Taken By The State
UN condemns NZ’s response to Lake Alice torture
Official investigations into abuse at Lake Alice psychiatric hospital were effectively a sham, UN finds
New Zealand has been condemned by the United Nations for violating the UN Convention against Torture. The committee heavily criticised successive governments for repeatedly failing to properly investigate undisputed historic allegations of torture of children at a psychiatric hospital.
Lake Alice psychiatric hospital was closed in the late 20th century but an adolescent and children’s unit that ran there in the 1970s has been the subject of serious allegations of abuse for decades. Although the government paid compensation to victims in the early 2000s, there has been constant criticism from victims’ advocates and the UN itself that there was never a thorough investigation.
Now the UN has come out and condemned that failure, a failure that occurred under the Helen Clark government. It first criticised New Zealand in 2015 while Helen Clark was still the head of UN Development Programme. She made an unsuccessful bid for the top job at the UN in 2016.
The UN Committee against Torture was asked by Paul Zentveld, a former patient of the adolescent unit, to consider allegations of torture relating to time he spent there as a child.
Zentveld is not the only one to have made such allegations over the years – hundreds took civil action against the government in the late 1990s and early 2000s over abuse they suffered as children at Lake Alice. However, no-one was ever held accountable.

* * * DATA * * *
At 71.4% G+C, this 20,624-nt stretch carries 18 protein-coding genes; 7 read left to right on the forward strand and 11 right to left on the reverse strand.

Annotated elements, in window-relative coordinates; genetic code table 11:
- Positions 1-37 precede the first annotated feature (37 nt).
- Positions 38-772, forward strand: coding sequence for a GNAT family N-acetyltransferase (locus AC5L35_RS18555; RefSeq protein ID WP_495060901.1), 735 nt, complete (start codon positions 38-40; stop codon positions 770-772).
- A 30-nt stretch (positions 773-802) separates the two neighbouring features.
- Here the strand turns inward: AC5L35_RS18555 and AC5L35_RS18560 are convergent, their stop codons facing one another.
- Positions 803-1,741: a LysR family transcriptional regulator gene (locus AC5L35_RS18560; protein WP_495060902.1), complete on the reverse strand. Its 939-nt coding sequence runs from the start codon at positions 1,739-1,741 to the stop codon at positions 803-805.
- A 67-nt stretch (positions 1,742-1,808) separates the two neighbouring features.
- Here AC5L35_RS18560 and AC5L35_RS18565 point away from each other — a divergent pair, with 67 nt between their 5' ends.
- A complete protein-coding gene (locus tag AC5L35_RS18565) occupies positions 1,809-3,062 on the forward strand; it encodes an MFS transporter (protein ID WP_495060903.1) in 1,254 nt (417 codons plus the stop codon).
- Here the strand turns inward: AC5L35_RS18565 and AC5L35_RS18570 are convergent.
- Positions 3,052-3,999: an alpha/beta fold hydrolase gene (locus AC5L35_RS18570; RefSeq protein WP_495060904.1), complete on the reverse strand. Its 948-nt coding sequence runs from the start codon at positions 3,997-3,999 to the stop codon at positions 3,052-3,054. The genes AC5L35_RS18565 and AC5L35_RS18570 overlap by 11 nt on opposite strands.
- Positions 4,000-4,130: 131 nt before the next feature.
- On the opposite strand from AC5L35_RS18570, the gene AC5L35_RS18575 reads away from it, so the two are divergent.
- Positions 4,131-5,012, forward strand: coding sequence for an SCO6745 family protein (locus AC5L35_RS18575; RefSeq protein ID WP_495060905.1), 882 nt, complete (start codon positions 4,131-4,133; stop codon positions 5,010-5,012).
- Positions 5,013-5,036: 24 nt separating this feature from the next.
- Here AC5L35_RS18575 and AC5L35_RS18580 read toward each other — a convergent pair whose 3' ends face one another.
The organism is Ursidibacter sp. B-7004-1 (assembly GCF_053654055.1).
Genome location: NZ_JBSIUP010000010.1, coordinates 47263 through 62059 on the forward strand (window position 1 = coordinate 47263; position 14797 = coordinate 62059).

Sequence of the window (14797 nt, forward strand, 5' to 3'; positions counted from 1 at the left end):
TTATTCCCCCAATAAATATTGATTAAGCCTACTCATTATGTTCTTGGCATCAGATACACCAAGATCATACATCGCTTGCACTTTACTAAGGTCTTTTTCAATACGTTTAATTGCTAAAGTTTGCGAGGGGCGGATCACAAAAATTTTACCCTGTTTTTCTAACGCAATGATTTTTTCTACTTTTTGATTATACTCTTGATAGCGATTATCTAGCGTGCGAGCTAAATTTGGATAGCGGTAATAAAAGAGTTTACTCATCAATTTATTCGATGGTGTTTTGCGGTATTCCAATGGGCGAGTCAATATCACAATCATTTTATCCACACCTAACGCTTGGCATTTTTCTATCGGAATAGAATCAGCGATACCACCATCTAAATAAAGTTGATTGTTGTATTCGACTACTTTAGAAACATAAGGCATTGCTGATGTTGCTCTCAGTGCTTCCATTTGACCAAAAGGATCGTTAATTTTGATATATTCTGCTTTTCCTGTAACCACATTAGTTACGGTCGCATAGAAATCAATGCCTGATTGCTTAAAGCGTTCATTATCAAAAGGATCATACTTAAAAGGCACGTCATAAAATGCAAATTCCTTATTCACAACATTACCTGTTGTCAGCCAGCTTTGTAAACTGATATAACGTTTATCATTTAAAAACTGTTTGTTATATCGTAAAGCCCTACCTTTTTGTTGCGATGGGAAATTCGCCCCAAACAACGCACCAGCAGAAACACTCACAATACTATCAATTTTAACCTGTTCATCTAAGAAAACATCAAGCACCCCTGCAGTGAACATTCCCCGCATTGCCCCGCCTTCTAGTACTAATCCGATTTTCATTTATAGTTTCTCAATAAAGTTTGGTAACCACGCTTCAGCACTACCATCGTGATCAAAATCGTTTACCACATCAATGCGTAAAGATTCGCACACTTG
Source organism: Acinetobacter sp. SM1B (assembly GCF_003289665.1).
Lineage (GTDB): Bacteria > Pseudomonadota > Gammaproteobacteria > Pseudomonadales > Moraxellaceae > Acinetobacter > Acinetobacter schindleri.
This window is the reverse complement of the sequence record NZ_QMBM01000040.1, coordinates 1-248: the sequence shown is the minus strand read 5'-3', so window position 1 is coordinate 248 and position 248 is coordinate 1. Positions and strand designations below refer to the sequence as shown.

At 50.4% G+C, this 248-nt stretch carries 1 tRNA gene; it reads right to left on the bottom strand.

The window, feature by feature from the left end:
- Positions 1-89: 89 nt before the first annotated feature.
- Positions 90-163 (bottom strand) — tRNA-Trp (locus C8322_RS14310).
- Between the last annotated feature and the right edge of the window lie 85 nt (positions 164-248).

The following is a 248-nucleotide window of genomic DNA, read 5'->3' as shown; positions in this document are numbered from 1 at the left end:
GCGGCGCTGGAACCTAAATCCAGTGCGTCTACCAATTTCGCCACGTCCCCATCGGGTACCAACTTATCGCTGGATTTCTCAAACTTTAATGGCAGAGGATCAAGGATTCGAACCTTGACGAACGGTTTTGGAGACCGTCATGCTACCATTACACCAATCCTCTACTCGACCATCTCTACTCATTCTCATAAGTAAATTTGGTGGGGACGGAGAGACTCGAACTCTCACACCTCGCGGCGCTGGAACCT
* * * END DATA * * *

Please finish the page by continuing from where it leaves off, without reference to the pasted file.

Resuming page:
The adolescent unit at Lake Alice was something of an experiment in an era when child welfare institutions were at their peak in New Zealand. Those institutions were brutal in their severity and the majority of the children in them were Māori. The abuse that occurred in them is now the subject of a Royal Commission of Inquiry. Many of those who were patients of the Lake Alice adolescent and children’s unit also went through the welfare homes and describe the abuse at Lake Alice as the worst they experienced.
Although the Clark government paid out ex gratia compensation, and Clark herself wrote a letter of apology to claimants in civil litigation in the early 2000s, the UN has found that the investigation by the government and particularly the police was effectively a sham.
High Court Judge Sir Rodney Gallen was asked by the government to make a recommendation on how compensation should be divided among claimants. However, he went beyond his remit and interviewed most of the claimants and also examined a large number of related documents.
He concluded that the abuse, including physical and sexual abuse as well as electrocution, was “outrageous in the extreme”. His report was leaked to the media and Crown Law tried unsuccessfully in court to prevent its publication.
In one incident Sir Rodney reported a child was put in a cage with a severely disturbed adult psychiatric patient.
Central to the allegations of torture was the use of ECT, or Electric Convulsive Therapy, which involved giving children doses of electrocution to not only their heads but other parts of their bodies, including their genitals. However, the application of ECT was not for therapy but for punishment. It was used as part of what was termed aversion therapy, a punishment for behaviour. Contrary to standard use of ECT it was administered without anaesthetic or muscle relaxant.
Children who ran away were electrocuted on the legs. Children caught masturbating or displaying inappropriate sexual behaviour were electrocuted on the genitals. Children were electrocuted for not eating their vegetables or not getting high enough school grades.